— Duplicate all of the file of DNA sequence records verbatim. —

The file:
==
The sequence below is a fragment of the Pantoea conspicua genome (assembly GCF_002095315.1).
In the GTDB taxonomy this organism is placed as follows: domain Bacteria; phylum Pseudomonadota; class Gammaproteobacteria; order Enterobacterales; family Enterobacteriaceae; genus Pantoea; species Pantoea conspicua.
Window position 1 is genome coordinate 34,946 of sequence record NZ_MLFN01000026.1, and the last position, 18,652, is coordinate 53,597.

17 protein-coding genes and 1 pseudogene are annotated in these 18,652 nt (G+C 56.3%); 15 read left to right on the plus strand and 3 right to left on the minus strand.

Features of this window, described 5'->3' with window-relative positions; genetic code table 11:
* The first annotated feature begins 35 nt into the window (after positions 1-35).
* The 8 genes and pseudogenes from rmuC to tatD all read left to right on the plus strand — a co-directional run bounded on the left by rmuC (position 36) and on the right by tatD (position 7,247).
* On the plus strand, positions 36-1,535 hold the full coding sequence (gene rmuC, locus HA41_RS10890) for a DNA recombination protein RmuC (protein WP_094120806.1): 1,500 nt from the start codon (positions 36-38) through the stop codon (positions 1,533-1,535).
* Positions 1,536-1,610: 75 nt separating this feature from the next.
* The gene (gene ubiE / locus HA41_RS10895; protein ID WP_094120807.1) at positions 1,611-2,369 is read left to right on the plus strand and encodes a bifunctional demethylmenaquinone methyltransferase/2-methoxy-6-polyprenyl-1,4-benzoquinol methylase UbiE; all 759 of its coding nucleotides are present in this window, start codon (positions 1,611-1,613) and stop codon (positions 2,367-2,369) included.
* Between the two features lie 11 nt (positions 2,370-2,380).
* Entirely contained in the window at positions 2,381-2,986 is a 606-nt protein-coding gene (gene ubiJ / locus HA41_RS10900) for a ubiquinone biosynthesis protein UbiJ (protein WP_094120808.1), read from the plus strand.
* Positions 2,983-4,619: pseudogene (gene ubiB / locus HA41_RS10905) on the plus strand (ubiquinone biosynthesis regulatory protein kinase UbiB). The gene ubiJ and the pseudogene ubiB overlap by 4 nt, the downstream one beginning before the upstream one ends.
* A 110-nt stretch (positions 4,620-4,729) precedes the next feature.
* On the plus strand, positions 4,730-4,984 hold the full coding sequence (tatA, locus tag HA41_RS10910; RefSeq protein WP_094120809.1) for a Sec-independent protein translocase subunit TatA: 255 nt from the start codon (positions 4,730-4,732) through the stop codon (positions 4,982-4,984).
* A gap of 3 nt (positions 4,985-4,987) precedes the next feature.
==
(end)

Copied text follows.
The sequence below is a fragment of the Pantoea conspicua genome (assembly GCF_002095315.1).
In the GTDB taxonomy this organism is placed as follows: domain Bacteria; phylum Pseudomonadota; class Gammaproteobacteria; order Enterobacterales; family Enterobacteriaceae; genus Pantoea; species Pantoea conspicua.
Window position 1 is genome coordinate 34,946 of sequence record NZ_MLFN01000026.1, and the last position, 18,652, is coordinate 53,597.

17 protein-coding genes and 1 pseudogene are annotated in these 18,652 nt (G+C 56.3%); 15 read left to right on the plus strand and 3 right to left on the minus strand.

Features of this window, described 5'->3' with window-relative positions; genetic code table 11:
* The first annotated feature begins 35 nt into the window (after positions 1-35).
* The 8 genes and pseudogenes from rmuC to tatD all read left to right on the plus strand — a co-directional run bounded on the left by rmuC (position 36) and on the right by tatD (position 7,247).
* On the plus strand, positions 36-1,535 hold the full coding sequence (gene rmuC, locus HA41_RS10890) for a DNA recombination protein RmuC (protein WP_094120806.1): 1,500 nt from the start codon (positions 36-38) through the stop codon (positions 1,533-1,535).
* Positions 1,536-1,610: 75 nt separating this feature from the next.
* The gene (gene ubiE / locus HA41_RS10895; protein ID WP_094120807.1) at positions 1,611-2,369 is read left to right on the plus strand and encodes a bifunctional demethylmenaquinone methyltransferase/2-methoxy-6-polyprenyl-1,4-benzoquinol methylase UbiE; all 759 of its coding nucleotides are present in this window, start codon (positions 1,611-1,613) and stop codon (positions 2,367-2,369) included.
* Between the two features lie 11 nt (positions 2,370-2,380).
* Entirely contained in the window at positions 2,381-2,986 is a 606-nt protein-coding gene (gene ubiJ / locus HA41_RS10900) for a ubiquinone biosynthesis protein UbiJ (protein WP_094120808.1), read from the plus strand.
* Positions 2,983-4,619: pseudogene (gene ubiB / locus HA41_RS10905) on the plus strand (ubiquinone biosynthesis regulatory protein kinase UbiB). The gene ubiJ and the pseudogene ubiB overlap by 4 nt, the downstream one beginning before the upstream one ends.
* A 110-nt stretch (positions 4,620-4,729) precedes the next feature.
* On the plus strand, positions 4,730-4,984 hold the full coding sequence (tatA, locus tag HA41_RS10910; RefSeq protein WP_094120809.1) for a Sec-independent protein translocase subunit TatA: 255 nt from the start codon (positions 4,730-4,732) through the stop codon (positions 4,982-4,984).
* A gap of 3 nt (positions 4,985-4,987) precedes the next feature.